But new research has found that over half (54 per cent) of those surveyed couldn’t recognise the signs and symptoms of bowel cancer.
Research carried out by The Leadership Factor on behalf of ScS found that when asked to select from a list of symptoms, a third (33 per cent) didn't recognise having blood in their stool as a warning sign and almost half (48 per cent) didn’t realise abdominal pain was an indicator of the disease.
Over half of those asked (55 per cent) didn’t flag changes in bowel habits as a possible symptom.
This comes as the month of April marks Bowel Cancer Awareness Month, with people urged to see their GP if they think they may have any of the symptoms of bowel cancer.
According to the NHS, the three main symptoms of bowel cancer are:
- persistent blood in your poo – that happens for no obvious reason or is associated with a change in bowel habit
- a persistent change in your bowel habit – which is usually having to poo more and your poo may also become more runny
- persistent lower abdominal (tummy) pain, bloating or discomfort – that's always caused by eating and may be associated with loss of appetite or significant unintentional weight loss
As a way of raising awareness of the condition, ScS has been working with ITV's Lorraine on its 'No Butts' campaign, which urges people to pay attention to their bodies and watch out for any unusual symptoms.
ScS recently placed twenty-two empty two-seater sofas in Sunderland’s Stadium of Light to represent the 44 people who lose their lives every day due to bowel cancer.
The Stadium of Light was chosen as it holds 49,000 seats, which is a number close to the 42,000 people diagnosed with bowel cancer each year in the UK.
‘If they had caught it a year later, they wouldn't have been able to do anything about it’
John Marno, 57, lives in Scotland and is currently the branch manager of the ScS Glasgow Fort store.
Mr Marno was diagnosed with bowel cancer in 2020 after being sent a home screening test, with tests sent to men and women from the ages of 50 to 74 in Scotland.
However, he had visited his GP in 2019 after he spotted some blood coming from his bottom, which was initially thought to be internal piles.
After taking the screening test, Mr Marno received a letter two day after to say that further tests were required, and was then diagnosed with bowel cancer on 27 November 2020.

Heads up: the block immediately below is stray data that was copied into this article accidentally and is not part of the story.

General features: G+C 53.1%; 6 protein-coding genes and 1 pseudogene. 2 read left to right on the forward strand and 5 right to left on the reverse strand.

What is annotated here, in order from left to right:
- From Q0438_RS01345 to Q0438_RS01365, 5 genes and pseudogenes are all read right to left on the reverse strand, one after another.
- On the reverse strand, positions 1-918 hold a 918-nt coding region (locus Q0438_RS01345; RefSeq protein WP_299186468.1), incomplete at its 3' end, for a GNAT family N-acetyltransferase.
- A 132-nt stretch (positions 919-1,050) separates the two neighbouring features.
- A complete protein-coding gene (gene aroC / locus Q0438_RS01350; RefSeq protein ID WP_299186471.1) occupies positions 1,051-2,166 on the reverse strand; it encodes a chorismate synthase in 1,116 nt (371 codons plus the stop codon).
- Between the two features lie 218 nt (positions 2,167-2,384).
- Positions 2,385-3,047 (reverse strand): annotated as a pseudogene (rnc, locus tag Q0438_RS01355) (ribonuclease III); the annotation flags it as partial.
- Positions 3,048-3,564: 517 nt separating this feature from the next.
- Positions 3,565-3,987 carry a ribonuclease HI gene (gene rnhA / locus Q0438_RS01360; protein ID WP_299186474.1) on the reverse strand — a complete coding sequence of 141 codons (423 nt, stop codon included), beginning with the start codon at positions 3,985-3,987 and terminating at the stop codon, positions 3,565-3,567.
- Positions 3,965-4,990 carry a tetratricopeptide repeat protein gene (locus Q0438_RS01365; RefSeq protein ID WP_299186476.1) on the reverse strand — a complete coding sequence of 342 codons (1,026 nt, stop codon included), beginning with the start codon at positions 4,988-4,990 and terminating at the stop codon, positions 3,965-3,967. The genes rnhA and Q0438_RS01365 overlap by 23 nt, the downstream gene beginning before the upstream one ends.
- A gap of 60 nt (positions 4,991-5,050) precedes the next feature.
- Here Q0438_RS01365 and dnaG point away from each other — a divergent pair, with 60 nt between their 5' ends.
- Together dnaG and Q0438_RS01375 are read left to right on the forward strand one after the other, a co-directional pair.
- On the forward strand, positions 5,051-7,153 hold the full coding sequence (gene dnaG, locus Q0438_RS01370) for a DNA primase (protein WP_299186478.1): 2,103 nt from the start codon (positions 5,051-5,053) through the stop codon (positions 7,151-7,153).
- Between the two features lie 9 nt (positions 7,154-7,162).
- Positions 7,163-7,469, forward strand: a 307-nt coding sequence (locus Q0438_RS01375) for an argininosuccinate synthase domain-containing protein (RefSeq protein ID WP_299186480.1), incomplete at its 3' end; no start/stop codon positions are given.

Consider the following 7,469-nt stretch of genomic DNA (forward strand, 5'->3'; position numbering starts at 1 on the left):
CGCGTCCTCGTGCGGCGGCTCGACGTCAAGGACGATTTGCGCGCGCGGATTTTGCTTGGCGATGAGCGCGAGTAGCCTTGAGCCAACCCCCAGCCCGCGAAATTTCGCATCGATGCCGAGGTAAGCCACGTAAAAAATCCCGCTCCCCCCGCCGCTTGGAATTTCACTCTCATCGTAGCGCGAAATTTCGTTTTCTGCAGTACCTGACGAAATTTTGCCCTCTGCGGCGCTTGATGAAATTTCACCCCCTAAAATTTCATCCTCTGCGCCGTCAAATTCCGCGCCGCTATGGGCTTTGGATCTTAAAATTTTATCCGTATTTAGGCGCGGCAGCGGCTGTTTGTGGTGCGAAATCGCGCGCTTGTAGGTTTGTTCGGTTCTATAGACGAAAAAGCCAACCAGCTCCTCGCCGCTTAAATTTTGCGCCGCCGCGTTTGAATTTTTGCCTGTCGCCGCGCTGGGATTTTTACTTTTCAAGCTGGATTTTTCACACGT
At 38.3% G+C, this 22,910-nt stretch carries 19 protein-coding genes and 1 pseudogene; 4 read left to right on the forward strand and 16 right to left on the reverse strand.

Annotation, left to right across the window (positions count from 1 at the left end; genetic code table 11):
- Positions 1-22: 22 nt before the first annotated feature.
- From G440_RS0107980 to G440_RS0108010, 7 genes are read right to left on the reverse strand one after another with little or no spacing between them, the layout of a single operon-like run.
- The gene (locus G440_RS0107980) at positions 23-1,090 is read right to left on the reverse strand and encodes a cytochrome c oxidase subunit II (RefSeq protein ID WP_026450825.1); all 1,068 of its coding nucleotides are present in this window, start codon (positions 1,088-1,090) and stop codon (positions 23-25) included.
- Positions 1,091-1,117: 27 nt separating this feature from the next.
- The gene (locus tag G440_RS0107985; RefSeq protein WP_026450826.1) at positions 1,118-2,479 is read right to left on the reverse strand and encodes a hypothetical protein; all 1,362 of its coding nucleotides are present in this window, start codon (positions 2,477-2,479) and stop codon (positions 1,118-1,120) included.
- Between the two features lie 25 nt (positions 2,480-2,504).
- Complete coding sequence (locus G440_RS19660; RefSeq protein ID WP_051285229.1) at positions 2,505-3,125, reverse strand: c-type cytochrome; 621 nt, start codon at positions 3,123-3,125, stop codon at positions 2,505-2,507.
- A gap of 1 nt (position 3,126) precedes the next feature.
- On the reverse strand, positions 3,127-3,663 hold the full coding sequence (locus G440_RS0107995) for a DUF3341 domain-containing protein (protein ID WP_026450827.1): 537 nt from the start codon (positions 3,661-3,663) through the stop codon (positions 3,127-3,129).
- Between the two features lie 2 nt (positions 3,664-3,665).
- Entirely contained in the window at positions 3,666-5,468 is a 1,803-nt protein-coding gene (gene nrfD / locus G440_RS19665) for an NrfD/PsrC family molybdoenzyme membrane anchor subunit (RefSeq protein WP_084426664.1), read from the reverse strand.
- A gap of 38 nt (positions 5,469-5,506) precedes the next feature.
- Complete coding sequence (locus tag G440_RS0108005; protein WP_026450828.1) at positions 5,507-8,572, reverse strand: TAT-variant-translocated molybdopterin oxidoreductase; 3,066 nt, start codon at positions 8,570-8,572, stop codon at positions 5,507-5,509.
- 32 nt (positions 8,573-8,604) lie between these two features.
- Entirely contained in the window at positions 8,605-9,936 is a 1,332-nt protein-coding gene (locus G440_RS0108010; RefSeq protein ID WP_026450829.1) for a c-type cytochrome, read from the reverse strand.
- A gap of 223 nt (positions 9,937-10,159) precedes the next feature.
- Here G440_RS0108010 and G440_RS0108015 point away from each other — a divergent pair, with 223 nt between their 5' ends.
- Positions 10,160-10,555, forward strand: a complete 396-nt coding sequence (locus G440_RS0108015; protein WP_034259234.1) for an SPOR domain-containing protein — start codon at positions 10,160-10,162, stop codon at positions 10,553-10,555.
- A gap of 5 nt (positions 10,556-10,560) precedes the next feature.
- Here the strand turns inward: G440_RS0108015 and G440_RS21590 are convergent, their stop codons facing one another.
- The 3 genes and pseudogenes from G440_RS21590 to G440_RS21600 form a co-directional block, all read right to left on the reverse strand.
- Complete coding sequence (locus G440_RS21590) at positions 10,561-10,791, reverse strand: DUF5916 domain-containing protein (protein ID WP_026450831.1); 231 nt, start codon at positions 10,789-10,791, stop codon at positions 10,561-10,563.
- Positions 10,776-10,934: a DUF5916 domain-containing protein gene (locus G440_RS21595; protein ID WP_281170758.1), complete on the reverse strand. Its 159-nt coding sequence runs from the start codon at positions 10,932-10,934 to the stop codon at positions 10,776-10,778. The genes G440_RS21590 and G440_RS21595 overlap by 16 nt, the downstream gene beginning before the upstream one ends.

Mr Marno received a positive diagnosis of bowel cancer on 27 November 2020.
Since then, he has now had both chemotherapy and radiotherapy, with side effects of the treatments making him feel tired, sick and “at times depression does set in.”
However, as a result of taking the test and initial treatment, Mr Marno should shortly be in a position to have an operation that will remove what is left of the lesion, as he says doctors told him that “if they had caught it a year later, they wouldn't have been able to do anything about it, which is scary.”
The branch manager adds: “What I would say is if you are offered screening, do it! Take up is generally very low but early diagnosis is proven to make a huge difference.”
‘Knowing the symptoms is really important’
Mr Marno says that as testing isn’t available for everyone, “knowing the symptoms is also really important.”
“Look out for blood from your bottom, an unexplained change in bowel habit, unexplained weight loss, extreme tiredness and a pain or lump in your tummy,” he adds.
When it comes to doing the home tests, Mr Marno says: “People need to do the tests, they might think it's not worth it but it really is, it only takes two minutes and it's done.
“In Scotland, the doctor told me that the uptake on the test of over 50s is less than 50 per cent.
“People just aren't doing it, maybe because they are embarrassed about it. I want to raise as much awareness as possible and keep telling friends and family to just do it, don't be afraid.”